Match Analysis

England find the squeeze when it matters to keep World Cup dream alive

Nervy chase highlights importance of bowlers' fightback on used pitch at Sydney

Andrew McGlashan
Andrew McGlashan
On a used pitch at the SCG where England were going to have to chase, Sri Lanka sat at 52 for 1 after five overs. The pressure was squarely on Jos Buttler's team and there will have been a few interested Australians taking notice.
Eventually they got the win to book a semi-final in Adelaide, though they made sure those Australians watching will have kept the television on longer than looked likely. When Moeen Ali fell, 31 were needed from 33 balls with Dawid Malan carrying a groin injury; when Sam Curran hooked to long leg it was 13 off 12.
"I'm not a great watcher to be honest," Buttler said, having been spotted chewing his nails in the dugout. "So I didn't enjoy that much but we knew we had to find a way to win the game coming here today, so thankfully we did that."
The strain to get over the line emphasised how important it had been that they weren't chasing anything more challenging. For a while, as Buttler and Alex Hales compiled the highest powerplay score of the tournament, it looked as though the win would be capped by the white-ball batting that has become England's trademark, but the fact it became a scramble brought into focus that it was a victory for the bowlers.
"If we could have maybe nipped one more wicket there, it would have made things very interesting," Sri Lanka head Chris Silverwood said, after a first meeting with his former team. "We thought if we could have got 20 more runs, maybe 160 would have been a very competitive score."
Whichever way it is broken down, the manner in which England squeezed after the opening five overs was outstanding: Sri Lanka made 89 off 15 overs and 61 from the final 10. From the 16th into the 19th over, there was a 20-ball period where nothing more than a single was scored.
Although Chris Woakes removed Kusal Mendis in the fourth over, Sri Lanka had flown away inside the powerplay and Buttler was desperate to reassert some control. Adil Rashid started the repair work by conceding just two runs off the last over of the fielding restrictions to begin what was a superb spell. It finished as the fourth time in his T20I career that he had bowled a boundary-less four overs and they have all come against Sri Lanka. What made that more noteworthy was that he was always bowling with the shorter boundary to the off side, therefore a hit with the turn for the Sri Lankans, but they couldn't manage it.
"Having lost the toss, we knew the wicket would probably slow up as the game went on being a used wicket," Buttler said. "I thought it was a fantastic over from Adil Rashid at the back end of the powerplay to change the momentum."
Coming into the match Rashid had figures of 1 for 168 from the five games he had played on this trip to Australia, although he had bowled better than those suggest, and the vital wicket of Pathum Nissanka took him level as England's leading men's bowler in the format with Chris Jordan, who took the catch as a substitute.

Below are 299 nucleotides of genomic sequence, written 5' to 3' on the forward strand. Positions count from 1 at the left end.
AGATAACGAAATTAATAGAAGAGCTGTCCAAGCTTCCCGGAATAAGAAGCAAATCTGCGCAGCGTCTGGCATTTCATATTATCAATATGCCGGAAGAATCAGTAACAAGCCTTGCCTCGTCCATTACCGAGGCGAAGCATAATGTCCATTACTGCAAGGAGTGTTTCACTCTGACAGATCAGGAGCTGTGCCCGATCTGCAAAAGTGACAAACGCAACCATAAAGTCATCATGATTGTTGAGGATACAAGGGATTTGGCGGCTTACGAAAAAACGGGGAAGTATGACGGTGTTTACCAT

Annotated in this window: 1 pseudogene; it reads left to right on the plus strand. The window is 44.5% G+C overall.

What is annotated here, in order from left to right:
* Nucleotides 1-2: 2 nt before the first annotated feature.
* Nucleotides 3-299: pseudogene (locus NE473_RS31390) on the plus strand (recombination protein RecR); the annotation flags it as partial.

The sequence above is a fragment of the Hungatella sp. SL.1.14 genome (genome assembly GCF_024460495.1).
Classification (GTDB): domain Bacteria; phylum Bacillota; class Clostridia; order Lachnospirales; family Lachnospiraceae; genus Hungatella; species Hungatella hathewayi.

But when Rashid finished after the 16th over, England still needed to close out well to ensure they weren't chasing something upwards of 160 which would have left less room for error. The previous over of seam in the innings, the 15th from Woakes, had gone for 12 even as he varied his pace and used cutters, which have been effective on this surface throughout the last three matches.
For the last four overs, though, Buttler entrusted the job to two highly contrasting bowlers; the left-arm skiddiness and low angle of Curran and the high-octane pace of Mark Wood whose previous over had gone for 17 amid Sri Lanka's early onslaught. They produced a masterclass in closing out an innings.
Wood was too quick for Dasun Shanaka and the lower order, with only one delivery in his two overs going for more than one run either off the bat or as an extra. At the other end, Curran continued what is becoming one of the performances of the World Cup - his evolution as a go-to death bowler from a player who may not have been in the first-choice XI. Shanaka and Bhanuka Rajapaksa could barely connect with his combination of slower balls and yorkers, the latter with which he has shown tremendous control. The only boundary he conceded in his final 12 balls was when Wanindu Hasaranga inside-edged one of those yorkers down to fine leg.
"He's someone who keeps growing and growing," Buttler said. "He's that sort of fierce competitor who wants to be in the tough moments. He's got real method to what he's doing and he's got a lot of different options which makes him tough to line up."
Since arriving in Australia, Curran has taken 15 wickets at 10.26 with an economy of 6.79, 10 of them coming in the World Cup. He is the joint-leading wicket-taker among those who have played only in the Super 12s. The death-over figures across those four matches mark him out even further: he has bowled 41 balls and conceded just 34 runs. For bowlers who have sent down at least 20 balls in the death phase (overs 17-20) he is the most miserly.
In a tight T20 game there are many moments and small phases of play that can be picked out as critical. Hales' impact in the powerplay gave England what became vital breathing space and Ben Stokes, not for the first time, was there when it really mattered. But for a team that has made its name on their free-wheeling white-ball batting, it has been the bowlers that have got them into the semi-finals.

Andrew McGlashan is a deputy editor at ESPNcricinfo